Thankful…A very personal post

Germany Unity Day 001

In case you didn’t know, I’m both German and American.  We moved from the USA to the southwest corner of Germany last fall to spend some time with my father who lives here and expand my husband’s business.  We know we’ll head back to the states one day, but for now – we’re enjoying living in Europe and running our businesses virtually.

Today’s project is a clean and simple one – but quite personal.  Today, October 3rd, was the inspiration for this project, with a little guidance from the CAS(e) this Sketch challenge.

Case This Sketch BadgeCTS_95

Today is a national holiday here – it’s our July 4th.  The cold war ended on November 9th, 1989 with the fall of the Berlin Wall.  Barely a year later, the two German Countries – East and West, as I had known them growing up, were united into one.  The Unification Treaty, signed on Sept 20th called for October 3rd to be officially know as Tag der Deutschen Einheit, or Day of German Unity.

Germany Unity Day 003

Growing up, we visited Germany practically every summer.  My mother, born in Prussia (then Germany, now Poland) was relocated with her family as a refugee to Dresden after World War II – she was just eight years old and the eldest of five.  She grew up in what was then known as Russian controlled East Germany behind the Iron Curtain  – as the Wall that severed this country was known.

Each summer, we would spend about six weeks here visiting friends in the west, and as a toddler, my family in the East.  Once my parents split, we came here with my Dad, and would visit my Godmother’s family in Eisenach, just over the East German Wall (border).  It was quite an experience to cross – something that took almost a whole day.  Russian soldiers would walk up to us with machine guns and take our passports 6-8 times, we’d have to unload and re-load the car several times – and they were always suspicious as to why Americans were allowed, yet wanted to go into East Germany.

To say it was an experience was putting it mildly.  We weren’t allowed to bring books, newspapers or anything really with us.  We had to register and spend every converted dollar (having receipts to show that we were taking everything with us that we were spending) back with us.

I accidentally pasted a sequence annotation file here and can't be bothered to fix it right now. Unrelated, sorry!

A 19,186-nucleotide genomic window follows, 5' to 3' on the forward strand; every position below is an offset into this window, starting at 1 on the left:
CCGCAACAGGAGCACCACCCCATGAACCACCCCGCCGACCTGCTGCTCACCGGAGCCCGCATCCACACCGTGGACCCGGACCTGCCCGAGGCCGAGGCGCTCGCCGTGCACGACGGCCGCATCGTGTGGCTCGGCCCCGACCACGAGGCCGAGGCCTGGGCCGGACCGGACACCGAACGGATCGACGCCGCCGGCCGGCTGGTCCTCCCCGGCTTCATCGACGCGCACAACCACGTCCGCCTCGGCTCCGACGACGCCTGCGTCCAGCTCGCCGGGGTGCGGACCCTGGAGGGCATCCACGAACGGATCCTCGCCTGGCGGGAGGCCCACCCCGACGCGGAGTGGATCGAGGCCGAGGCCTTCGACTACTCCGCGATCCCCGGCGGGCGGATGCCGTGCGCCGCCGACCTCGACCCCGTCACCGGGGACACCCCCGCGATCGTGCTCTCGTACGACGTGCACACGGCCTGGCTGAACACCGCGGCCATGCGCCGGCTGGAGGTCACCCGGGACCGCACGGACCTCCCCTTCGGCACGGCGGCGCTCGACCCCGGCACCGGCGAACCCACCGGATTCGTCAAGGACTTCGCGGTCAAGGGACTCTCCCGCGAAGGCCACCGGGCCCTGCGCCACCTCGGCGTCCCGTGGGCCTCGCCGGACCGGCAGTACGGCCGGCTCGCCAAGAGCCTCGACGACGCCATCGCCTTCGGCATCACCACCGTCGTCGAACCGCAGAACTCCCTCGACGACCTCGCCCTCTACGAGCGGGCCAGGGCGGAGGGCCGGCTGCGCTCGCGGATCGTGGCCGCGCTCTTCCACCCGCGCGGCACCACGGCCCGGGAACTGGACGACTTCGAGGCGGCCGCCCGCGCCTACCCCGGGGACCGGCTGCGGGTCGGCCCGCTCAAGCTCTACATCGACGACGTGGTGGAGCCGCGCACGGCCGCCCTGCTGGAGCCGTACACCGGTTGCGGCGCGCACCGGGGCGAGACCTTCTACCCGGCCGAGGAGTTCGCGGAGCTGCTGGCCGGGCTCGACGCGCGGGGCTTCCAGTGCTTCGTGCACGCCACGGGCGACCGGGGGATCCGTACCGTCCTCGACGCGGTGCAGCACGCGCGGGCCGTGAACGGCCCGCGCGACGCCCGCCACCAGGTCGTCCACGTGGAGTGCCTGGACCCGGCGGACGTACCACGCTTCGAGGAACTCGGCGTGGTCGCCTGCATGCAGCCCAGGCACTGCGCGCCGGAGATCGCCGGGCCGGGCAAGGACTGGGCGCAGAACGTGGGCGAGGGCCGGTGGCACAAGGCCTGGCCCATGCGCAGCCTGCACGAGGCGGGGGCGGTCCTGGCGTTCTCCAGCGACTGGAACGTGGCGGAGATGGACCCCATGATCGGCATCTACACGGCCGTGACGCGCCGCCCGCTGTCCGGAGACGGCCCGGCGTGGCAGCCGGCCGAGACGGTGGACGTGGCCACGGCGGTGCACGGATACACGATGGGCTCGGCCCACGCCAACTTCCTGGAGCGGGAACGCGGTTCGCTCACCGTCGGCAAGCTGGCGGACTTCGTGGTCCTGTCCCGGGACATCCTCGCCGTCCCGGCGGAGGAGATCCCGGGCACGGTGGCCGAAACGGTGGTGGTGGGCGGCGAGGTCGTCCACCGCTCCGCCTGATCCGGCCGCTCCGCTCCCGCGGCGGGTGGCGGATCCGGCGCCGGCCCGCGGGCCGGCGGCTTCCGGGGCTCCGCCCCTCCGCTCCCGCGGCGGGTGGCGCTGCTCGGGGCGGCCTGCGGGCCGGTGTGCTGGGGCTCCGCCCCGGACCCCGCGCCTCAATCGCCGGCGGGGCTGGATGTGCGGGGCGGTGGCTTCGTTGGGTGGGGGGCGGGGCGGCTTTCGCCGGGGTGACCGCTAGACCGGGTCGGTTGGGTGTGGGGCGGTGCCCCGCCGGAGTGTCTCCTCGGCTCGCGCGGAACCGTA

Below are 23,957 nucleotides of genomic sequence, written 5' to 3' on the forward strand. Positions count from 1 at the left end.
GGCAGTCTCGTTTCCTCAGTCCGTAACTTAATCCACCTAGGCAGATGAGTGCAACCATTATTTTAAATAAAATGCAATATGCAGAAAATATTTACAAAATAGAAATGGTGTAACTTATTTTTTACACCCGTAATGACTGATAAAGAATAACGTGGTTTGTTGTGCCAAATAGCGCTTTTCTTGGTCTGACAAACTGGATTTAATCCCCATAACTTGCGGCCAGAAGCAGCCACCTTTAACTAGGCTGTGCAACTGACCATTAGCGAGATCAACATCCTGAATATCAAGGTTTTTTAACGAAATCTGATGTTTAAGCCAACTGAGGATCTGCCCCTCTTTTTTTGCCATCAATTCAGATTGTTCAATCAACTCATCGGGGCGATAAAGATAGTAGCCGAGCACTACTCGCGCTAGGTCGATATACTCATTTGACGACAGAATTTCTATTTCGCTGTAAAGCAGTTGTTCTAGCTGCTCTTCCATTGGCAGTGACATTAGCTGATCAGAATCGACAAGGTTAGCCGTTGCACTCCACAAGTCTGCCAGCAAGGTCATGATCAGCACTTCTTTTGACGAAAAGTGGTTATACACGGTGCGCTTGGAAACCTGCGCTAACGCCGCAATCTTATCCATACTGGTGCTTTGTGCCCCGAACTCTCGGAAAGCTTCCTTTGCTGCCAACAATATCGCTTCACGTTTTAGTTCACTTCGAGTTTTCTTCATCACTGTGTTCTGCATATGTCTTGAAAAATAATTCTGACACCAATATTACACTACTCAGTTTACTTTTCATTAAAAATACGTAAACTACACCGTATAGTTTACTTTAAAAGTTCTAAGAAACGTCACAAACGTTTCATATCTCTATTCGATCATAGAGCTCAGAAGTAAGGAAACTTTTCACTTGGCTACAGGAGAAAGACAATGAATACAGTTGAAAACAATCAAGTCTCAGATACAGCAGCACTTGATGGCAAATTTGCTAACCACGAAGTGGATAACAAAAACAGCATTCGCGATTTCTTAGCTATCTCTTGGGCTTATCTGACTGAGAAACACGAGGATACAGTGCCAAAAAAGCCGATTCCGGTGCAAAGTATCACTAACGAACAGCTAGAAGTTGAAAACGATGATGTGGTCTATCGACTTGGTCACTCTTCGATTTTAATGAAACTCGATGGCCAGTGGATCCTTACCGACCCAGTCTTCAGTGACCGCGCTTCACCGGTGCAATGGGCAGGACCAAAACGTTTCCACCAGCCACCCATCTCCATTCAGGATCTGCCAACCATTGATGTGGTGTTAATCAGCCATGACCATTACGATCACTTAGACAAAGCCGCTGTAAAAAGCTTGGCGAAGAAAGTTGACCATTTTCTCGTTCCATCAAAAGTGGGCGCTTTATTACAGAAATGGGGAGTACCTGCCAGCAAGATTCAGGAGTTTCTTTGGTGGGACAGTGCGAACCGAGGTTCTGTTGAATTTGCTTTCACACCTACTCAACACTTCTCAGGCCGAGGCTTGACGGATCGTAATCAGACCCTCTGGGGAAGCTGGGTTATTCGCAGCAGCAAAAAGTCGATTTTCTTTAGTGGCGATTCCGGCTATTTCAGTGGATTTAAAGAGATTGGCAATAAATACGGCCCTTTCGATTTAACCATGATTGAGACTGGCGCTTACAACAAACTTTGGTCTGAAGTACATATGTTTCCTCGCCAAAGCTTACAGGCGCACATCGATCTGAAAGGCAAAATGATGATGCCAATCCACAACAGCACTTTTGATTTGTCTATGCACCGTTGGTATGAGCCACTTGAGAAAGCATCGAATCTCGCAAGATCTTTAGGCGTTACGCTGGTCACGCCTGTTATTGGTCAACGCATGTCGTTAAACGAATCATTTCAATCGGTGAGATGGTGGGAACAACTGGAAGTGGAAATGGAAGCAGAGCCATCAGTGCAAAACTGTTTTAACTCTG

The best way I can describe going into the east was coming from a bright colorful place (it was the 70s and 80s after all) into a black and white greyish suppressed place.  It was surreal.  I’ll never forget those trips.  The buildings were still dilapidated, the streets went from paved in the west to cobblestone in the east and while we played on playgrounds in West Germany, we playing in orchards and with farm animals in the East.

So to say that I was stunned and overcome when the wall fell that 9th day in November, 1989 is an understatement.  My grandmother, cousins, aunts and uncles could finally leave and just move around if they wanted to.  It was just the thought of possibilities and color finally making its way to the East.  It would be many decades before life was somewhat normal there, but today – just 25 years later – the world is finally their oyster.

Today’s project is clean and simple, because simply put, I’m thankful for this holiday today.  I’m thankful that my family has choices.  I’m thankful that they have access to food, the bare necessities, and just all that we take for granted on a daily basis. I’m thankful that the east is finally colorful and the land of opportunity.  So this project is just that – simply the German Flag and my brushed gold heartfelt sentiment – thankful.

Germany Unity Day 005

Thank you for reading this very personal blog today, I appreciate you visiting, perusing and being a part of our virtual community.  No matter where you are in the world today, know this country glows a bit brighter on the official 24th German Unity Day.

So grab a beer and celebrate right along side us today.  The party will be big in Berlin – Germans live each day to the fullest – we know how precious freedom and liberty is.  It wasn’t a pretty history, but to be severed for so long and then unified and whole again – that’s something no German takes for granted.  Simply put – we’re thankful for today.


Germany Unity Day 002

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